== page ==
Same-sex love, self-denial and the cross

Savi Hensman
By Savi Hensman
2 Sep 2014

Partly as a result of developments in biblical scholarship, many Christians now believe that it can be acceptable to enter a same-sex partnership. Those who disagree sometimes cite Christ’s call in the gospels, “If any want to become my followers, let them deny themselves and take up their cross and follow me.” (Matthew 16.24, Mark 8.34, Luke 9.23). They argue that people attracted to members of the same sex should abstain, if necessary, staying celibate for life.

Undoubtedly following Christ can be challenging. But the language of the cross has sometimes been used in ways that contradict Jesus’ teaching and example. It is worth carefully examining at what this call does, and does not, mean.

The need for caution in using the language of the cross

Certainly everyone who follows Christ will be called on to give up some things they previously held on to, which may be painful. However, it is risky to be too quick to insist that to be faithful to Christ, a set of people with less power or prestige in church or society should give up hope of enjoying what a dominant group takes for granted.

Theologians have sometimes used the language of the cross in questionable ways. For instance they have sought to imply that slaves seeking an end to slavery and wives resisting domestic violence are being un-Christian.

Many slave-owners in the eighteenth and nineteenth centuries argued that abolitionism was against God’s will. Modern Bible study notes on 1 Peter from St Helen’s Bishopgate argue that “a slave must submit even to a perverse master... Christians are called to follow in the footsteps of the Christ who persevered in godliness in the face of much provocation and suffering. His death on the cross not only saves His people... but also establishes the blueprint for our life and especially for the way that we are to respond to unjust suffering.”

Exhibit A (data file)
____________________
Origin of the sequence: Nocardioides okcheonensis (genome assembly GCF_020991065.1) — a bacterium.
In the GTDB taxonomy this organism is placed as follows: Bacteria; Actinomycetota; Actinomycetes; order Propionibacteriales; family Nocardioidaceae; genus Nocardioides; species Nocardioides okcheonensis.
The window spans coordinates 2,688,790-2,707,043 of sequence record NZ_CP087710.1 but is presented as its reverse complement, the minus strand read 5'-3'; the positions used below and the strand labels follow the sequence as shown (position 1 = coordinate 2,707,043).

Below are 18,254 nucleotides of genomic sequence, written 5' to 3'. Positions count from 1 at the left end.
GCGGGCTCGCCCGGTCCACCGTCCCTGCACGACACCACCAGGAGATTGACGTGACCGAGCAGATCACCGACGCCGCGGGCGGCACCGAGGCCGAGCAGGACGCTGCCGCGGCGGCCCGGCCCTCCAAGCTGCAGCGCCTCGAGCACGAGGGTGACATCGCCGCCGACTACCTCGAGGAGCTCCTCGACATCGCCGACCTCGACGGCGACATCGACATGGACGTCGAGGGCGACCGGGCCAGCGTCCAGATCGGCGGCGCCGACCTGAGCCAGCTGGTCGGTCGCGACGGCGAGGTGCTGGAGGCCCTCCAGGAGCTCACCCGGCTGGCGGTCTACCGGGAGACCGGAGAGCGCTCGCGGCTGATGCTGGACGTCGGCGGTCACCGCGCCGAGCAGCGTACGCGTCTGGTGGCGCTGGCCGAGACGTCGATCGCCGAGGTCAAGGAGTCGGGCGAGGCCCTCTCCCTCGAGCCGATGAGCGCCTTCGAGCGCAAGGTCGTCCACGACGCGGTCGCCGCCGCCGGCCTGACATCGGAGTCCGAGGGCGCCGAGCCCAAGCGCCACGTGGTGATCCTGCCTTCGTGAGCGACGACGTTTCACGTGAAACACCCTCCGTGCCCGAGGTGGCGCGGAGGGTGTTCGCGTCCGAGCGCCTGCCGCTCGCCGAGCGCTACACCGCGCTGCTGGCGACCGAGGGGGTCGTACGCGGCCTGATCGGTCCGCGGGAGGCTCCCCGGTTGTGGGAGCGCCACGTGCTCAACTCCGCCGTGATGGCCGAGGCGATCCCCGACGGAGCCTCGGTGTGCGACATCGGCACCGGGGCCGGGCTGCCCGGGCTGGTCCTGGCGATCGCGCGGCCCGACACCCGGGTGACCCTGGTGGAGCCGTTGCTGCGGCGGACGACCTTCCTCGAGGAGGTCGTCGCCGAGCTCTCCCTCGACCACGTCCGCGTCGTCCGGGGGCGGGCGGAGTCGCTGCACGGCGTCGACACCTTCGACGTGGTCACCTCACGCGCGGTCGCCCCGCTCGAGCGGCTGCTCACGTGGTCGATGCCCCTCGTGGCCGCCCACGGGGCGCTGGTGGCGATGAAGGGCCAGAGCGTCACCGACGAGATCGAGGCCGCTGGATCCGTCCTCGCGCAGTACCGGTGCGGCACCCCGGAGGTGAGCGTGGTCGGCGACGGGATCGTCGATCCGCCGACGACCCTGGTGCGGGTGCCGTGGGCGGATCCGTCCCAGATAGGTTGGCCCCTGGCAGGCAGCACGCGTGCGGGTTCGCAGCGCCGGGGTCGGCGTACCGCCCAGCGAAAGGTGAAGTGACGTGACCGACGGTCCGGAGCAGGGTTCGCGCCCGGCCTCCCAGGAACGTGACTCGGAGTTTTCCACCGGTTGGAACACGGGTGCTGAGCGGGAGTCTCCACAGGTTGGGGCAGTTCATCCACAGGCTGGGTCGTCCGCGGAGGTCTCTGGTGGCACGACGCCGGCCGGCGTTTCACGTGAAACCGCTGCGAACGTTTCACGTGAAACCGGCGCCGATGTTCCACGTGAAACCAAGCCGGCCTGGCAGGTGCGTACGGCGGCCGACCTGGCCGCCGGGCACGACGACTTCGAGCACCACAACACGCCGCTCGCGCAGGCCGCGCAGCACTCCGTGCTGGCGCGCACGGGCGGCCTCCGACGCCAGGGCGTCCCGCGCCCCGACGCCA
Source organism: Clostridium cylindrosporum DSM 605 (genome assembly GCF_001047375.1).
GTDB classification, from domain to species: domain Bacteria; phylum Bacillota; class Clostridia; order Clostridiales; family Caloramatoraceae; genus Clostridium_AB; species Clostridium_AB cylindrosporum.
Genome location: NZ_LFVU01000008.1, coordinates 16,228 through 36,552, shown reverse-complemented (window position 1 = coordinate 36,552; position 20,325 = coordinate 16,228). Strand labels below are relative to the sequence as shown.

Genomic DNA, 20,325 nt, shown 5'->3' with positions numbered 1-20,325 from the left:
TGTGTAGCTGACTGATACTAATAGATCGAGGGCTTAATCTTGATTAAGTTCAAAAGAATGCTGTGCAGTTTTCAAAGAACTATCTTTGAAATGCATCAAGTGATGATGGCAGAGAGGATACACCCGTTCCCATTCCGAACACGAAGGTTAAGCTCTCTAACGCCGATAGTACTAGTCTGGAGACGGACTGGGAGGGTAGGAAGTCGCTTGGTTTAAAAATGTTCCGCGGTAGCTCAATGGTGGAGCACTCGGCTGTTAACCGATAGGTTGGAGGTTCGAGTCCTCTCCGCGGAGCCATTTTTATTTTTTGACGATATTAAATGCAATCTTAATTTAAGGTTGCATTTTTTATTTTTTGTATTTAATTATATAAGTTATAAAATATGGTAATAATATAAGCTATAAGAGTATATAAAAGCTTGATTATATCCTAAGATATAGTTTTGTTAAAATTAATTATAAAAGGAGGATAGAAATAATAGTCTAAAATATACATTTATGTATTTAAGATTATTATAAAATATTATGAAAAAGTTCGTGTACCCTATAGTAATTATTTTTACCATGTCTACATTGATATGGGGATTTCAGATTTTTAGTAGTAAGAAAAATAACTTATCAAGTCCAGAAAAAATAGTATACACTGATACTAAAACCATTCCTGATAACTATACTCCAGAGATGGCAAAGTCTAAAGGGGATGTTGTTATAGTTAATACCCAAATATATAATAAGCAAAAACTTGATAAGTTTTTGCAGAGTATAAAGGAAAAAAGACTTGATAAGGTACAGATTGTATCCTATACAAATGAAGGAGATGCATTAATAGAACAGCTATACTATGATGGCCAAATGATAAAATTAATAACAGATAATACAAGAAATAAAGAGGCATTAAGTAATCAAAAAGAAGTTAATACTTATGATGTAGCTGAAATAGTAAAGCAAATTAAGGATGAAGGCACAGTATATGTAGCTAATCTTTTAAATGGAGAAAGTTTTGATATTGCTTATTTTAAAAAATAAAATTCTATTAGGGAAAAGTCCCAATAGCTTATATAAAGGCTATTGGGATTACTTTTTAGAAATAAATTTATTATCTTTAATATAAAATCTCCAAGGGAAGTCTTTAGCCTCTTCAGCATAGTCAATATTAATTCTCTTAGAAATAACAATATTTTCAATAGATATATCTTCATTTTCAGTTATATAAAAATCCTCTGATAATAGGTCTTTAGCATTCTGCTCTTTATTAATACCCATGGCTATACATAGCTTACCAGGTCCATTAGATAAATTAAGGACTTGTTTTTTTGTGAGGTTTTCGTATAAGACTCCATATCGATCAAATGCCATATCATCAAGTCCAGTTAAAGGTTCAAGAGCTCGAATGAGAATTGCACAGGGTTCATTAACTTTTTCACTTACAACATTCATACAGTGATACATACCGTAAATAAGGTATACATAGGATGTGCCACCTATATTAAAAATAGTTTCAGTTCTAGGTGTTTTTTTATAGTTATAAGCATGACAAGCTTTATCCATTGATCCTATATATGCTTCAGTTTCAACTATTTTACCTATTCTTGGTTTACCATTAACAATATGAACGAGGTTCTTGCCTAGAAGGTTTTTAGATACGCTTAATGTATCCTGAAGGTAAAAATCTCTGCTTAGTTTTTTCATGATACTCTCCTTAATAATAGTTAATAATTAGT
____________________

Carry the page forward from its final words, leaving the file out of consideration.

They state, “That astonishing obedience is the template for Christians to follow in life, especially at the time that it will be most difficult to do so – when we are being violated and receiving unjust treatment from others... God has providentially ordered society... Only if I trust in his ultimate vindication of His people (as Christ did) will I be able to sit loose to my ‘rights’ in this world and recognise that any unjust suffering I endure is, ultimately, His will.”

In the case of domestic violence too, victims have often been told that any questioning of their lot is a rebellion against God. John Calvin’s position on wife-beating has been adopted by many church leaders through the centuries.

He wrote, “We have a special sympathy for poor women who are evilly and roughly treated by their husbands, because of the roughness and cruelty of the tyranny and captivity which is their lot. We do not find ourselves permitted by the Word of God, however, to advise a woman to leave her husband, except by force of necessity; and we do not understand this force to be operative when a husband behaves roughly and uses threats to his wife, nor even when he beats her, but when there is imminent peril to her life... [We] exhort her to bear with patience the cross which God has seen fit to place upon her; and meanwhile not to deviate from the duty which she has before God to please her husband, but to be faithful whatever happens.”

There are serious problems with using the language of the cross to sanctify passivity in the face of stark inequality. To begin with, such an approach may stifle alternative interpretations of what God wants, including different readings of the Bible. If Jesus indeed came to proclaim freedom to those in captivity and let the oppressed go free (Luke 4.18-19), using his name to sanction enslavement and cruelty is wrong. Yet using God’s name to sanction imbalances of power and privilege in society is an effective way of silencing dissent.

As a 2006 Church of England document, Responding to domestic abuse: Guidelines for those with pastoral responsibilities, points out:

It has been forgotten that Jesus’ teaching and ministry not only humbled the exalted but exalted the humble.

....the theology of self-denial and redemptive suffering which flows from the crucifixion of Jesus and the symbol of the cross has often undermined people’s recognition of the evils being done to them and implanted masochistic attitudes of acceptance, or even celebration, of their afflictions...

Part of the Spirit’s function is to help the Christian community to interpret the Bible and tradition in the light of ‘what belongs to Jesus’ (John 16.15), so that we may sift the healthy from the unhealthy elements of our inheritance and be ‘guided into all the truth’ (John 16.13).

The concepts of self-denial and the way of the cross can be wrongly applied, with damaging consequences. This does not, in itself, demonstrate that it is wrong to urge lesbian, gay, bisexual and transgender (LGBT) people to abstain from same-sex partnerships. However it suggests that caution is advisable.